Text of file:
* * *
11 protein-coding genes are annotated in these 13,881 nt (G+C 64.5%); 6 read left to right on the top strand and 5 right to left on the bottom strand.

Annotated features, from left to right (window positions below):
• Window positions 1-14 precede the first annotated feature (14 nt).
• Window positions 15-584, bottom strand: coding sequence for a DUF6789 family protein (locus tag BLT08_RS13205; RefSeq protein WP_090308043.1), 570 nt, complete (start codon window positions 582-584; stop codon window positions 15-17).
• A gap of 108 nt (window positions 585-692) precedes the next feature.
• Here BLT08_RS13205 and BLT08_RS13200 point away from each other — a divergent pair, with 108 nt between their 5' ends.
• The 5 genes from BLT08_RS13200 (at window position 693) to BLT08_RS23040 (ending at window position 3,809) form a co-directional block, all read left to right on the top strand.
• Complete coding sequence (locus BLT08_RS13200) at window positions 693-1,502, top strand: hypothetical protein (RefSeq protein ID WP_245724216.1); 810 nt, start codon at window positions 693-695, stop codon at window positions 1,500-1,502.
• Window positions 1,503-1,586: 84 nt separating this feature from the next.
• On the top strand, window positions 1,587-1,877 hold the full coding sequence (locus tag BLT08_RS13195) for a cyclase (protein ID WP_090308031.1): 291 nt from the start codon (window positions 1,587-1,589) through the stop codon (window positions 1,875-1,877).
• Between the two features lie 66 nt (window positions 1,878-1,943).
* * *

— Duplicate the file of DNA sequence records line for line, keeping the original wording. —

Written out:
11 protein-coding genes are annotated in these 13,881 nt (G+C 64.5%); 6 read left to right on the top strand and 5 right to left on the bottom strand.

Annotated features, from left to right (window positions below):
• Window positions 1-14 precede the first annotated feature (14 nt).
• Window positions 15-584, bottom strand: coding sequence for a DUF6789 family protein (locus tag BLT08_RS13205; RefSeq protein WP_090308043.1), 570 nt, complete (start codon window positions 582-584; stop codon window positions 15-17).
• A gap of 108 nt (window positions 585-692) precedes the next feature.
• Here BLT08_RS13205 and BLT08_RS13200 point away from each other — a divergent pair, with 108 nt between their 5' ends.
• The 5 genes from BLT08_RS13200 (at window position 693) to BLT08_RS23040 (ending at window position 3,809) form a co-directional block, all read left to right on the top strand.
• Complete coding sequence (locus BLT08_RS13200) at window positions 693-1,502, top strand: hypothetical protein (RefSeq protein ID WP_245724216.1); 810 nt, start codon at window positions 693-695, stop codon at window positions 1,500-1,502.
• Window positions 1,503-1,586: 84 nt separating this feature from the next.
• On the top strand, window positions 1,587-1,877 hold the full coding sequence (locus tag BLT08_RS13195) for a cyclase (protein ID WP_090308031.1): 291 nt from the start codon (window positions 1,587-1,589) through the stop codon (window positions 1,875-1,877).
• Between the two features lie 66 nt (window positions 1,878-1,943).